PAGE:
The Puerto Rican people who move to Beardstown arrive there with few possessions other than clothing, said Shelly Heideman, executive director of the Elizabeth Ann Seton Program, a non-profit group in Springfield. The organization, which has worked with immigrant families in Beardstown for more than five years, helps collect donations of furniture, winter clothing, towels and other items for the recently arrived families.

The Elizabeth Ann Seton Program also partners with Springfield-based Lincoln Land Community College to offer free English as a Second Language classes. Monthly educational sessions, called the “Beardstown Mom to Mom Ministry,” deal with topics such as parenting and poison control. The free sessions are offered in English and Spanish, and child care is provided.

In addition, she said, Beardstown’s more-established immigrant families -- many of them from Mexico -- lend a helping hand to the newer families.

“They’re such caring and giving people,” she said.

Maria Clayton, a Cargill employee originally from San Juan, Puerto Rico, often assists the Puerto Ricans who arrive in Beardstown. She drives them to the plant and to the grocery store and offers them advice, telling them to work hard and not goof off.

“I help out everybody. It doesn’t have to be a Puerto Rican,” said the 50-year-old Clayton, who has lived in the Beardstown area for about 10 years with her husband, Paul, and their children. “I’ve been translating for Mexicans for 10 years. I translate for anybody who needs it.”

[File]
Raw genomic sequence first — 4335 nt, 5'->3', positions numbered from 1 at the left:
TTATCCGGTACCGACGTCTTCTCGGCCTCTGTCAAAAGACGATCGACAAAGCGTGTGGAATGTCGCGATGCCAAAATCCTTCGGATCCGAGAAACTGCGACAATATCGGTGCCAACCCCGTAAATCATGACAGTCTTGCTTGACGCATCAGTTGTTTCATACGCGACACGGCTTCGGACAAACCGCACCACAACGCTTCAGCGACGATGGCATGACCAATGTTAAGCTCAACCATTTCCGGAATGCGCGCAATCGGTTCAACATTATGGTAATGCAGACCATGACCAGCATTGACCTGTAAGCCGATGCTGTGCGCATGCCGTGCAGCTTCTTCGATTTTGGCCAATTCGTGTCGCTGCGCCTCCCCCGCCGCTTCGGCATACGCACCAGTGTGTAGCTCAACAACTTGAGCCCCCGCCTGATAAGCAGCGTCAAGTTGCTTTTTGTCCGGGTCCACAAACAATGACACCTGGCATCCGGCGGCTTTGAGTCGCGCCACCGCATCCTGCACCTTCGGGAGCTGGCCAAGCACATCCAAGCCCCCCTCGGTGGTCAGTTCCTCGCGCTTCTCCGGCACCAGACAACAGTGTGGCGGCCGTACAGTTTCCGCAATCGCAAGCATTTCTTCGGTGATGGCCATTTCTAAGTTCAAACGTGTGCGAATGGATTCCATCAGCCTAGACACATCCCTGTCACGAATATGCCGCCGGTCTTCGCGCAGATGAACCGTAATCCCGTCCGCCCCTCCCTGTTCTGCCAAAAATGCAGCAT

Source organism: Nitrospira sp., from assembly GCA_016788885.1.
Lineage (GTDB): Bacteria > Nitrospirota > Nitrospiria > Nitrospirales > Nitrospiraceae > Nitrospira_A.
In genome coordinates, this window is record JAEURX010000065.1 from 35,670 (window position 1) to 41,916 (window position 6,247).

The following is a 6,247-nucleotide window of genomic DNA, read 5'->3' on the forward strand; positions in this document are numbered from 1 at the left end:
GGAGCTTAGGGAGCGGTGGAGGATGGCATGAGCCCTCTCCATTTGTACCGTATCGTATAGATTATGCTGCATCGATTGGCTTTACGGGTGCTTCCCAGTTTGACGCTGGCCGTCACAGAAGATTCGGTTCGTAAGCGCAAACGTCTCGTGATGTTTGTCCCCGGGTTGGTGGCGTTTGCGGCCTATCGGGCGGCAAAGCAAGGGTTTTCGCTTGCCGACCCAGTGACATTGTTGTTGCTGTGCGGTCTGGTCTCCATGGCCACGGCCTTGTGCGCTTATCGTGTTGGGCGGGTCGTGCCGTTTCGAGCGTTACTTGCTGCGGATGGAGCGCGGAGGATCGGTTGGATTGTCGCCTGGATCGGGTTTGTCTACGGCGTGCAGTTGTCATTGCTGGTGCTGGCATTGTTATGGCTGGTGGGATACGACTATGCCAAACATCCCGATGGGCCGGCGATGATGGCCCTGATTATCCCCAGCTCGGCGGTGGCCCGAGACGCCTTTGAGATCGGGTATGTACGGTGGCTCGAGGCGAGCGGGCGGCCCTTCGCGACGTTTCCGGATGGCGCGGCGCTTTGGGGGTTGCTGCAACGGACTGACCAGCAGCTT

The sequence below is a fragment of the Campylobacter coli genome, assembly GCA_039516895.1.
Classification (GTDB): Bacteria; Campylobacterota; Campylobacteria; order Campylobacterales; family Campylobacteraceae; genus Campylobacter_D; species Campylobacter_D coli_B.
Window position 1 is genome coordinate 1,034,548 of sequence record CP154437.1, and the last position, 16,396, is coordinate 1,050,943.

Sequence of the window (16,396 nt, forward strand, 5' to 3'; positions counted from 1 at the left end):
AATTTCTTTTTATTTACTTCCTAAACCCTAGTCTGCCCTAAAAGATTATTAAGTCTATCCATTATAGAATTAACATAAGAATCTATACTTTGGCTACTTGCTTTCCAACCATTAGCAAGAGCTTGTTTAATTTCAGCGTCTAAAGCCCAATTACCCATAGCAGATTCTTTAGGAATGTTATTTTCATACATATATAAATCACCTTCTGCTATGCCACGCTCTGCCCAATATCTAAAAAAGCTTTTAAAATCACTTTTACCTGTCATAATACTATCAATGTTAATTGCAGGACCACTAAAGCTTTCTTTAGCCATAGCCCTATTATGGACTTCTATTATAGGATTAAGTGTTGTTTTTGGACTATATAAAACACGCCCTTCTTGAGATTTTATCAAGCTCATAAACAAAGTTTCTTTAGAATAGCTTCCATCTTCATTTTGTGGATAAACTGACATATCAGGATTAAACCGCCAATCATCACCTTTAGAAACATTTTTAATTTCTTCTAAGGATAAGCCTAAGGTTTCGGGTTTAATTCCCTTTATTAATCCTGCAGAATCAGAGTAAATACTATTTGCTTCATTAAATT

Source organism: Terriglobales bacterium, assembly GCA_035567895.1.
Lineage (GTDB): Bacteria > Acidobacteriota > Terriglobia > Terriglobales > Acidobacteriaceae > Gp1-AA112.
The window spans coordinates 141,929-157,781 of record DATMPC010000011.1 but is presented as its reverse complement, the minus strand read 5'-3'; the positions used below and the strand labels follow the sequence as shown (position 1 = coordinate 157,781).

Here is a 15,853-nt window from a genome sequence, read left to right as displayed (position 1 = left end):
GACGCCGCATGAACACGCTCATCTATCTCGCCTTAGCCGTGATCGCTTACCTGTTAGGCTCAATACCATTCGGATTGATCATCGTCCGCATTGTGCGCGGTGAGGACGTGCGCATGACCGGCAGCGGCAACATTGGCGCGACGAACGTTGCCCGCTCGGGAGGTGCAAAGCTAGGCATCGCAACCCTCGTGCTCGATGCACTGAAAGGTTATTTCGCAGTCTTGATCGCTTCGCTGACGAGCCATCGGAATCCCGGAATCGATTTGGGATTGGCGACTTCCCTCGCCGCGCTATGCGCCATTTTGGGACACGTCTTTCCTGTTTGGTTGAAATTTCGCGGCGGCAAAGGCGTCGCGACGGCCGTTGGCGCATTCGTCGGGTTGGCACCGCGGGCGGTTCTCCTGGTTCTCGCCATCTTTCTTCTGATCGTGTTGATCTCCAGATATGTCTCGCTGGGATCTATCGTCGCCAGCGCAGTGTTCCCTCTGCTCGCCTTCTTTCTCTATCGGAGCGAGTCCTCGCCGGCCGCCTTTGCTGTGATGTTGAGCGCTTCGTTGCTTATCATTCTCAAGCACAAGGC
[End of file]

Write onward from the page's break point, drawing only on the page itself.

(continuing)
Not everybody adjusts to the differences between Puerto Rico and Beardstown, Clayton said.

“Some go back. I guess they’re homesick.”

Overall, though, she thinks bringing Puerto Rican workers to Beardstown has worked out well.

“I think in all this everybody benefits,” Clayton said. “The company benefits because it has employees it can count on. The Puerto Ricans benefit because they have a good job and they can go forward and do a better life with their better kids and stuff.”

Adriana Colindres can be reached at (217) 782-6292.


Luz Delia Morales, who left her native Puerto Rico less than four months ago, likes Beardstown "because it is a tranquil little town."

In that respect, it's similar to her hometown of Maunabo.

"That's why I've adapted here, because where I used to live is a tranquil little town," Morales said, speaking in Spanish.